Nintendo selling majority stake in Seattle Mariners

But it will retain a 10 percent share in the team

Nintendo of America plans to sell the bulk of its interest in Major League Baseball’s Seattle Mariners and the team’s cable network to other members of the ownership group, the parties announced today.

The company acquired a 55 percent stake in the club in 1992 at the behest of former Nintendo president Hiroshi Yamauchi, who did so as a gesture of goodwill to Washington residents (where Nintendo of America is based) after the previous ownership group attempted to relocate the team to Tampa Bay when securing a new stadium in Seattle became too difficult.

Should MLB approve the sale, Nintendo of America will retain just a 10 percent share in the Mariners.

As part of the arrangement, Mariners president Howard Lincoln will step down from his current post, but will continue to represent Nintendo’s interests in the team as a member of the ownership board.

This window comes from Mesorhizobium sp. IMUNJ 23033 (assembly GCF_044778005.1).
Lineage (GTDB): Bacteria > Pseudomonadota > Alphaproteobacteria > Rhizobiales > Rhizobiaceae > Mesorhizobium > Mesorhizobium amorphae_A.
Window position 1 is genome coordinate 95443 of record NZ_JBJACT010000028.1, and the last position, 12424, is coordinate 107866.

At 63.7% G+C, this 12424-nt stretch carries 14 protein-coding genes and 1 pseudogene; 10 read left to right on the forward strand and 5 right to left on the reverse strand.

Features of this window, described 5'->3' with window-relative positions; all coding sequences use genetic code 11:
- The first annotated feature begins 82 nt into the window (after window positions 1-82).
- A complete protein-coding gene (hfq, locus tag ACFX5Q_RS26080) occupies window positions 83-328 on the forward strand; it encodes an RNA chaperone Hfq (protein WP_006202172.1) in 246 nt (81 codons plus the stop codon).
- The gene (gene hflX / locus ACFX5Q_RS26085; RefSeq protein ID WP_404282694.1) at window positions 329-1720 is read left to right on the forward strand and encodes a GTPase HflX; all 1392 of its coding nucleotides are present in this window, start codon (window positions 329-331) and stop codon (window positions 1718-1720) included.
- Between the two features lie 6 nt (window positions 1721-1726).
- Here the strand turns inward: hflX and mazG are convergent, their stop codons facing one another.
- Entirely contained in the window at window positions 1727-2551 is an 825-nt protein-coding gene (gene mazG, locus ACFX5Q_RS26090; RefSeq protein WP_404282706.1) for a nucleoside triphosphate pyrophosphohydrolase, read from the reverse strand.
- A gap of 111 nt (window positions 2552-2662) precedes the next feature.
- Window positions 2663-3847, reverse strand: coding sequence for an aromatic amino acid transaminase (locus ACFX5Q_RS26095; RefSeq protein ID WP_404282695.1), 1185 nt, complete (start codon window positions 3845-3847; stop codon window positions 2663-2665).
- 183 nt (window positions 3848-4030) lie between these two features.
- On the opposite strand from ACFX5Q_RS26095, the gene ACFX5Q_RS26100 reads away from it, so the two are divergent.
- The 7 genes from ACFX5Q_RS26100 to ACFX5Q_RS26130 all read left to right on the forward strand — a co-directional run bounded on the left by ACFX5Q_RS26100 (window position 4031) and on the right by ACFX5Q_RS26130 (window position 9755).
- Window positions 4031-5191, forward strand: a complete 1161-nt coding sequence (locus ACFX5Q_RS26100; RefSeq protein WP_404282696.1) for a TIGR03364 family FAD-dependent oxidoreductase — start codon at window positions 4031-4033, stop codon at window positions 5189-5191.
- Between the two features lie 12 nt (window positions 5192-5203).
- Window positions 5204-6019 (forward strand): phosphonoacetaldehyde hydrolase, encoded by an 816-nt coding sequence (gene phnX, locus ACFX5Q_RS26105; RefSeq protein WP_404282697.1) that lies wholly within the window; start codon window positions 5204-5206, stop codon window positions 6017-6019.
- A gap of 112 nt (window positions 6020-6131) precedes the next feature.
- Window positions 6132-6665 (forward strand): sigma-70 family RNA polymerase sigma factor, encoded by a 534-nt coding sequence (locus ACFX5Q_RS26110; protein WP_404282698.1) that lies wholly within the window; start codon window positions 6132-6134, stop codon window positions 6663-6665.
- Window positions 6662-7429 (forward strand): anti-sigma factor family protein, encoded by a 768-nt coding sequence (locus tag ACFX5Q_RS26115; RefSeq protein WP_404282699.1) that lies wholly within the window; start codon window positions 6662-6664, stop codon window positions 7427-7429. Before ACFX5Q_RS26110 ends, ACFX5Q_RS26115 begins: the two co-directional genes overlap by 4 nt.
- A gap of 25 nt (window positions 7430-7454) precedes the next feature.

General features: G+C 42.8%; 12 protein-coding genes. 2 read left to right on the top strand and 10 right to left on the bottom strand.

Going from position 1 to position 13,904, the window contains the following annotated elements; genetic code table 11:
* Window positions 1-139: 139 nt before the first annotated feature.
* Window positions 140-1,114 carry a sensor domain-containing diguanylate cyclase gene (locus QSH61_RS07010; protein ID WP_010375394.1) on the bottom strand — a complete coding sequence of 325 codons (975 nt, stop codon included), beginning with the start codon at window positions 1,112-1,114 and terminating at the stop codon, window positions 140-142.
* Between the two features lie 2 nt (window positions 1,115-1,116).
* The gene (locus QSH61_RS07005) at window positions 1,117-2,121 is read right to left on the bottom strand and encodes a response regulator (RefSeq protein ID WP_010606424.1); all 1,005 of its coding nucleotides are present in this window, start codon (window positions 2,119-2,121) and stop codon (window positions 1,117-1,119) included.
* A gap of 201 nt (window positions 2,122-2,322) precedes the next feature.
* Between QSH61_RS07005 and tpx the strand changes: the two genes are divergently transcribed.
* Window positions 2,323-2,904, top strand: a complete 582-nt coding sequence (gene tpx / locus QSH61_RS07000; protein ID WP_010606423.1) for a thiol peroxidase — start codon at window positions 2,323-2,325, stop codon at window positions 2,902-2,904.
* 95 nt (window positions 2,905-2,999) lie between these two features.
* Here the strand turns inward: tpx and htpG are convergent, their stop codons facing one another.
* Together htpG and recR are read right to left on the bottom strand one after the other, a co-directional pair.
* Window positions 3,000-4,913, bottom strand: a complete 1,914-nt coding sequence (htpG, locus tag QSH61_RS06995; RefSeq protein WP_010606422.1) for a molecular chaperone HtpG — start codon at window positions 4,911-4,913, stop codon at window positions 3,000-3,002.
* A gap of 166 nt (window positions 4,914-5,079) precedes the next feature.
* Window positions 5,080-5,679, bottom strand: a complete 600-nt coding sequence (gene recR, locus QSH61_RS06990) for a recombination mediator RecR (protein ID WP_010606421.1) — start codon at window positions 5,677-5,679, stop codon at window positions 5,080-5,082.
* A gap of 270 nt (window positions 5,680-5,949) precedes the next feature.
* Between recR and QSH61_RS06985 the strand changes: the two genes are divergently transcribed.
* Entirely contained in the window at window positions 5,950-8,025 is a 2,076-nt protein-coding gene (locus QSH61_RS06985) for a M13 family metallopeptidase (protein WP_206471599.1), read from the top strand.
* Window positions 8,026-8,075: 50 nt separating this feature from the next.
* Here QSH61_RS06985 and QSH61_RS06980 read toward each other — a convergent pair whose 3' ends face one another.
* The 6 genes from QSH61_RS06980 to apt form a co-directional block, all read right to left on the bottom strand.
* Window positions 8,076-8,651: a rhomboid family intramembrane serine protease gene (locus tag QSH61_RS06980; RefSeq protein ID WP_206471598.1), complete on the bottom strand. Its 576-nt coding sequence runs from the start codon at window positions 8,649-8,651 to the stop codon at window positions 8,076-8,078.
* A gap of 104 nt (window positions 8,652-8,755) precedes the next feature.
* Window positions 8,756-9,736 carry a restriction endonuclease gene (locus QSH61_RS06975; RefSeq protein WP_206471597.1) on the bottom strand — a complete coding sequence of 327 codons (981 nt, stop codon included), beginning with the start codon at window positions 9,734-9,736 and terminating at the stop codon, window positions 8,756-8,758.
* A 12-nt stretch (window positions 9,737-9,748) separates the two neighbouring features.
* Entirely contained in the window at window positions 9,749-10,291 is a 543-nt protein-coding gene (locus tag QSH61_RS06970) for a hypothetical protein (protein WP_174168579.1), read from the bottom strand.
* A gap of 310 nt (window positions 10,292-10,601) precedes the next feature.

“From the first day of our involvement nearly 24 years ago, Nintendo has had two goals for its investment in the Mariners,” Lincoln said in a prepared statement. “First, we wanted to assure the permanence of the team in this great city. And on that count, I am proud and gratified that this agreement further solidifies that goal. On the other hand, I’m equally disappointed that we have not been able to host a World Series game for our fans.”

While the Mariners haven’t appeared in the World Series under Nintendo of America’s watch, the organization did manage to win American League Western Division titles in 1995, 1997, and 2001. The Mariners also made a fourth playoff berth in 2000 as a Wild Card team, and narrowly missed a fifth in 2014, when the team was edged out of contention on the final day of the season.

Word of the divestment comes in tandem with Nintendo’s latest earnings report, which showed the company failed to meet expectations in 2015, with profits falling 61 percent year-over-year.

Kyle MacGregor Burleson